It is always a good idea to see a breeder’s operation for yourself, if possible. While many good dogs have been bought sight unseen, you get a fuller picture if you are able to meet the breeder and his dogs in person. Standard rules of ownership apply: the area where the dogs are kept should be clean and free of excrement, trash, and other undesirables. The dogs should be parasite-free, and have shiny coats and good muscle tone. (Everybody can have a bad day or a sick dog, but there is no reason for a breeder to keep more dogs than they can provide respectable feed, exercise and veterinary care for.) In this breed, dogs should be friendly and approachable, not fearful or aggressive. If a dog has to be locked away because he’s “protective,” or “territorial,” he does not show the correct breed temperament. The APBT is a gregarious dog that views people as friends, not food.
Almost all breeds were created for a purpose, from heavy draft work to plain old companionship. The APBT is in a unique situation in that the main purposes of his breeding—dog fighting, and prior to that, bull baiting—are now illegal in all of the United States. Does this mean we should just let him cede to the ranks of other former working dogs that have now become strictly show/pet breeds? Those who really know these dogs see what a waste that would be. Showing in conformation (aka dog shows) is perfectly fine, and one of the things you can look for if you don’t understand structure yourself. (Despite trends in the show ring, you can be reasonably assured that a Champion or Grand Champion has correct structure for the breed.) However, show wins are not everything. They should be part of the program, yes, but are only one piece of the whole pie.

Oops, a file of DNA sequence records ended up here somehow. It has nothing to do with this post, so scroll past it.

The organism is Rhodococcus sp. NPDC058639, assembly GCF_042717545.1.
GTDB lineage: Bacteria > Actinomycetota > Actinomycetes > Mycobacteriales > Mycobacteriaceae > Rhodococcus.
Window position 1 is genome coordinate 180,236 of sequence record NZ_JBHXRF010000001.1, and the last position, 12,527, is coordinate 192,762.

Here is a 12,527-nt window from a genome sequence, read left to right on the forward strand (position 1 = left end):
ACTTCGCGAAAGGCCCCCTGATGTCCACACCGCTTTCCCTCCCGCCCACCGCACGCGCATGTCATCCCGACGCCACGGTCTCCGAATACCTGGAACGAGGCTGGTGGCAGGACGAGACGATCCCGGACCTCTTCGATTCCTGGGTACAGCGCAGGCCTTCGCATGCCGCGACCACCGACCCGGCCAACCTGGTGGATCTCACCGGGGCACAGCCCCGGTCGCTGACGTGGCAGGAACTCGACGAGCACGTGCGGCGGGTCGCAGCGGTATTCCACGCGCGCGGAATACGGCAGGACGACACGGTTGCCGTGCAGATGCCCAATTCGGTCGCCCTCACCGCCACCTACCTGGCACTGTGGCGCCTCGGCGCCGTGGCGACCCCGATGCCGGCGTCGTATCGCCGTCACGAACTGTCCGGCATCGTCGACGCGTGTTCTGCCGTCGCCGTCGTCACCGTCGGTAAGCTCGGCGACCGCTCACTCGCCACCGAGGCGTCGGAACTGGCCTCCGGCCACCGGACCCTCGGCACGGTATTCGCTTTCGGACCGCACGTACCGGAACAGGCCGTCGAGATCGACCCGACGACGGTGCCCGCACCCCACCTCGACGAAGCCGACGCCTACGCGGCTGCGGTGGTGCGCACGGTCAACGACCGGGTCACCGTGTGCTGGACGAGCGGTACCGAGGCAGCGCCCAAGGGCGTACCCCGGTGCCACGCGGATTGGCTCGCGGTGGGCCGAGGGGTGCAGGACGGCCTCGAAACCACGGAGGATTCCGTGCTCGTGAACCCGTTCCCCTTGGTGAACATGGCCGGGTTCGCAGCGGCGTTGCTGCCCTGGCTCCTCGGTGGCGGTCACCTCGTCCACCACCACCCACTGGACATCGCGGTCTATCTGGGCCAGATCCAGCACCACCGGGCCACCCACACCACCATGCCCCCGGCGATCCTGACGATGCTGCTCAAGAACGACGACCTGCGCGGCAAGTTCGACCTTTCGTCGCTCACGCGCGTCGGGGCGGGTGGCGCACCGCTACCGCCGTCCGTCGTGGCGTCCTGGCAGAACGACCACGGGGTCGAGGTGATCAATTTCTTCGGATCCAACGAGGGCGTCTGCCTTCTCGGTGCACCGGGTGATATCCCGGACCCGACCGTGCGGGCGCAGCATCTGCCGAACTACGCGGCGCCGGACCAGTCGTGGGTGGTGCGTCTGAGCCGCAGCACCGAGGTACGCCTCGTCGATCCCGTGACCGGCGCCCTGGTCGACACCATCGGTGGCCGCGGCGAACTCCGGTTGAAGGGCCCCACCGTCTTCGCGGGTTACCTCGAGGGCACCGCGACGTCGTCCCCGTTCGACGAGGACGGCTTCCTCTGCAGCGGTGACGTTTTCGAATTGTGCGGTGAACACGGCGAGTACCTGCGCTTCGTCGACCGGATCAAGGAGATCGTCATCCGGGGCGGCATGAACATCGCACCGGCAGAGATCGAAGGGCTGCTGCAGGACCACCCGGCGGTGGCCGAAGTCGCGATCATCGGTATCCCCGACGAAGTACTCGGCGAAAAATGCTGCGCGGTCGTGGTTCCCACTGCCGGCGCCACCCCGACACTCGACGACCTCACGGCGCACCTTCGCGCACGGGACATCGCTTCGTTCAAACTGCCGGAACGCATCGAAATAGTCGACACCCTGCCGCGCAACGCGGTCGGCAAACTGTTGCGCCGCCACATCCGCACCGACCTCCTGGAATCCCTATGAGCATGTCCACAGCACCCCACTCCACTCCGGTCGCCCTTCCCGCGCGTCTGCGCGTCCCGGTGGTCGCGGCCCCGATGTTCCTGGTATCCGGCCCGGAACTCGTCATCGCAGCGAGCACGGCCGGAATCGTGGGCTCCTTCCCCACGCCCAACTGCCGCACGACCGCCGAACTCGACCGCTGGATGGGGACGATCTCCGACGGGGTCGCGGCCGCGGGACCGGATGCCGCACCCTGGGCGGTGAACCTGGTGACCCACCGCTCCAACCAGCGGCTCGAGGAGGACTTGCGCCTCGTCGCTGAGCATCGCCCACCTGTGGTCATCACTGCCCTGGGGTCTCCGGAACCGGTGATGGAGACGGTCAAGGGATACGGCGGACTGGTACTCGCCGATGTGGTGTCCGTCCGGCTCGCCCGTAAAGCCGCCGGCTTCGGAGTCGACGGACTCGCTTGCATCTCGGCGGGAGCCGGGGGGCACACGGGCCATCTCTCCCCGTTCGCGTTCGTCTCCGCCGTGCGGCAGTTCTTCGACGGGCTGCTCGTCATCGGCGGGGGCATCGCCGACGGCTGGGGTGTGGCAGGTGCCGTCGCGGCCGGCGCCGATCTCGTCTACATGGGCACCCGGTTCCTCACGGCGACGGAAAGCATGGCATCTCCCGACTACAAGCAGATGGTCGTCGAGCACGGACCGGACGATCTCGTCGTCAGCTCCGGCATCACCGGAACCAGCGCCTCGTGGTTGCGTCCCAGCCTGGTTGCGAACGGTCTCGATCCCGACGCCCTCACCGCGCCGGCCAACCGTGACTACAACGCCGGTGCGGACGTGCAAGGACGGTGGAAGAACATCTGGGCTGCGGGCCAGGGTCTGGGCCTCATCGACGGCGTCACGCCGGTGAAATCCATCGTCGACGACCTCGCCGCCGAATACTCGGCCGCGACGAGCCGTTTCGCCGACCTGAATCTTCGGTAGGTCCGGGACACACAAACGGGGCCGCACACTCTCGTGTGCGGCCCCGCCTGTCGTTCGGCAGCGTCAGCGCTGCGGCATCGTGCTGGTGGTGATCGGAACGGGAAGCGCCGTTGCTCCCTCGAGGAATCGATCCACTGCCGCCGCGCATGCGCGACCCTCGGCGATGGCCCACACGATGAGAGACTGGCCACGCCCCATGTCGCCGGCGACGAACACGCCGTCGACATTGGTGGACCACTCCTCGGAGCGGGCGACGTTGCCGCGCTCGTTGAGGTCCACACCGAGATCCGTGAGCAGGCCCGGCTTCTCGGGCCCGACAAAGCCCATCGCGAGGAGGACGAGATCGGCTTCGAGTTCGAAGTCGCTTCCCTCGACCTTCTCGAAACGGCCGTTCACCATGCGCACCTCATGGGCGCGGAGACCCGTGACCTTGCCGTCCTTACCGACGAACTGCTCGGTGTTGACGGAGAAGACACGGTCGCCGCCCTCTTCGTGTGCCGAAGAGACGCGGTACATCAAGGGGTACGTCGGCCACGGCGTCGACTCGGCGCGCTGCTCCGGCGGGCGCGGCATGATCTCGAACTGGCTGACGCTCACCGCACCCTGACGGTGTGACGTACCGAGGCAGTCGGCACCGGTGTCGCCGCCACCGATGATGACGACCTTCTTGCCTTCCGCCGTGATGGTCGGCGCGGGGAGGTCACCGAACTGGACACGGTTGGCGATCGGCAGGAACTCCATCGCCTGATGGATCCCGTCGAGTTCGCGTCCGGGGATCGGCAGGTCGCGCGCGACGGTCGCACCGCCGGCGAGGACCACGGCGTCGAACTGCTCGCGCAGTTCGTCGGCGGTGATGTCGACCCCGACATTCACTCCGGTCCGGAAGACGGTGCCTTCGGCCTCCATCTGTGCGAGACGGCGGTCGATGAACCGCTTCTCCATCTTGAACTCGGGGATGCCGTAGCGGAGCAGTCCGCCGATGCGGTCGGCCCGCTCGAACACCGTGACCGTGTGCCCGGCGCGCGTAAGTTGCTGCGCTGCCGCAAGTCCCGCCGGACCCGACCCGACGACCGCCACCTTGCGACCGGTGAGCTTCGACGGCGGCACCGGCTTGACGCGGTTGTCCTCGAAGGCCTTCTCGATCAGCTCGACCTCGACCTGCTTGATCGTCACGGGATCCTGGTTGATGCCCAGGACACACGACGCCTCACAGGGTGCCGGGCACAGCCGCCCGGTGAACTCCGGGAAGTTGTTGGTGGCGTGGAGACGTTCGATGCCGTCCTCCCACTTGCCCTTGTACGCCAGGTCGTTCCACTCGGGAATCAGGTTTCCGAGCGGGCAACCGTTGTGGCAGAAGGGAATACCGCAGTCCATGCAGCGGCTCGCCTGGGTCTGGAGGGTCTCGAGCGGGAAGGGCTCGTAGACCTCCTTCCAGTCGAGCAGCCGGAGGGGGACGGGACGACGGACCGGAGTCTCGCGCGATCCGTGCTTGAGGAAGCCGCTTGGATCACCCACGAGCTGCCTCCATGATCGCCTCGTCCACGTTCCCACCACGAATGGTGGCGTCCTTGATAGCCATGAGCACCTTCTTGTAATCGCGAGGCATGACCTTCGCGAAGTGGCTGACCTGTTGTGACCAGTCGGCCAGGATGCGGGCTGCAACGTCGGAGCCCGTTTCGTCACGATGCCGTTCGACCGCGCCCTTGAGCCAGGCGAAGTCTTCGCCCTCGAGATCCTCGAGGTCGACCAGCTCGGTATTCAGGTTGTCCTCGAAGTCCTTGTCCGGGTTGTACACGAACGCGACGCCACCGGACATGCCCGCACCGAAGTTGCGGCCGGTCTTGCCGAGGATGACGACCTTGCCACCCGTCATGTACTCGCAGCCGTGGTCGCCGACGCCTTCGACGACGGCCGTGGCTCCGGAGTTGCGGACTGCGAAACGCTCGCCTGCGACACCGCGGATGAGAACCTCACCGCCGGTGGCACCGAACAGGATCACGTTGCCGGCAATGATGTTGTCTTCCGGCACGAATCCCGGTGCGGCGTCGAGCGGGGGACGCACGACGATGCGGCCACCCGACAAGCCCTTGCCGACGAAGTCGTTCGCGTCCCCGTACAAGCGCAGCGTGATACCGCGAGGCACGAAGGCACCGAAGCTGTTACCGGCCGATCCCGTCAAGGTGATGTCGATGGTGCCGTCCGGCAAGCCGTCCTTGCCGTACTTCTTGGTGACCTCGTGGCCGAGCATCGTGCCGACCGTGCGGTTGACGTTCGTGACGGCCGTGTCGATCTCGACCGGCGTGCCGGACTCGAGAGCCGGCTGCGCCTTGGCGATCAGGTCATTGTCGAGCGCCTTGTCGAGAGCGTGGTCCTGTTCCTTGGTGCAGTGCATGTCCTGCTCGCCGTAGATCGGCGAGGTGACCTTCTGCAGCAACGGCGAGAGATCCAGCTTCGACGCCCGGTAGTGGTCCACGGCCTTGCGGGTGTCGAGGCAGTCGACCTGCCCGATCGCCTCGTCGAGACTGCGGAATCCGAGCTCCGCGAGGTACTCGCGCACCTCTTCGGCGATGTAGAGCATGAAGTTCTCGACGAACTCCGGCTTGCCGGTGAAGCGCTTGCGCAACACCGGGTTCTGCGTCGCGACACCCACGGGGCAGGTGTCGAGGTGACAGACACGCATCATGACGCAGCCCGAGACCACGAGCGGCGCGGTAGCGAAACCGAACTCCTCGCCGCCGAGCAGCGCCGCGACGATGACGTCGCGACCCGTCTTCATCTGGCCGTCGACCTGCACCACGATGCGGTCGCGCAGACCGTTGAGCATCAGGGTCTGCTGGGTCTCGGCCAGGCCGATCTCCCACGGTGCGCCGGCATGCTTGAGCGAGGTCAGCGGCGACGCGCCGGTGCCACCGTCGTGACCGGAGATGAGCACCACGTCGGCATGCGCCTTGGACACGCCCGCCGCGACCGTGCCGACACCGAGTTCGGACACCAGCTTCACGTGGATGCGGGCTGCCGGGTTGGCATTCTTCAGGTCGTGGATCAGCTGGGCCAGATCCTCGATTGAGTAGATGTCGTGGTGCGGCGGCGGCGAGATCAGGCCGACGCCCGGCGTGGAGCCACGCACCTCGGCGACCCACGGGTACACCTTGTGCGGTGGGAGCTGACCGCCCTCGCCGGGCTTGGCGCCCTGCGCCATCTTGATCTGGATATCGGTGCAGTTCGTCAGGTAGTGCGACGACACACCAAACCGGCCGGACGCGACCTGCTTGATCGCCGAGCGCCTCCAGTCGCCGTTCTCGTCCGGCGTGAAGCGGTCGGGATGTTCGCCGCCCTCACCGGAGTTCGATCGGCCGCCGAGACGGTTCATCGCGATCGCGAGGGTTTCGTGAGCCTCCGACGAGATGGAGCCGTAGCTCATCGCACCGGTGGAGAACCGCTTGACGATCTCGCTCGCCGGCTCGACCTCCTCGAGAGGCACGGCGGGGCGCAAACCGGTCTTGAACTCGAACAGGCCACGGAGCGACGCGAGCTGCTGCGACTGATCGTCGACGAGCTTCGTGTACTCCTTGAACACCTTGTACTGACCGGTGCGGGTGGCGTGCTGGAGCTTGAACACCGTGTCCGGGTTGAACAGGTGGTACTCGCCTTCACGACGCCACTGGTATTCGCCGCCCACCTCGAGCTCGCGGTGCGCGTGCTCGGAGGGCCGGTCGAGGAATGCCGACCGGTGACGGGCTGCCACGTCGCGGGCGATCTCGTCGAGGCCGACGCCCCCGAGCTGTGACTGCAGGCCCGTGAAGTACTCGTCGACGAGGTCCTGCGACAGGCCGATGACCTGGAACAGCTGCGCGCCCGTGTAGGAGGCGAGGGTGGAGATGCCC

The best and most breed-worthy dog will excel in all of the following areas: Health, Temperament, Conformation and Working Drive. Here is how you would evaluate a breeding dog for those points.
Health: When looking at health, it is important to think beyond what your eyes can show you. With this breed, the stoicism and high pain threshold allows them to work (and play) very convincingly while harboring such things as mild hip dysplasia or heart murmurs. One of the most clear-cut ways to weed out these hidden problems is through the use of health testing prior to breeding. This does not mean having a veterinarian give the dog a once-over and declare him/her physically able to breed a litter. There are many things that cannot be seen by a simple examination, and as such, true health testing involves such methods as x-rays to examine the hip sockets, doppler to check the soundness of the heart, and blood work to evaluate the thyroid. Some of the more relevant health tests for our breed include Hips, Elbows, and Cardiac, but there are many other things that a breeder may test for based on the problems which run in their particular bloodlines. Health testing is not a guarantee that a dog will not throw unhealthy pups, but it is far better than not knowing. (The incidence of genetic flaws in some breeds has been greatly reduced over the years by liberal use of health testing.) For more information on health-testing—and how our breed stacks up against others—visit the Orthopedic Foundation for Animals.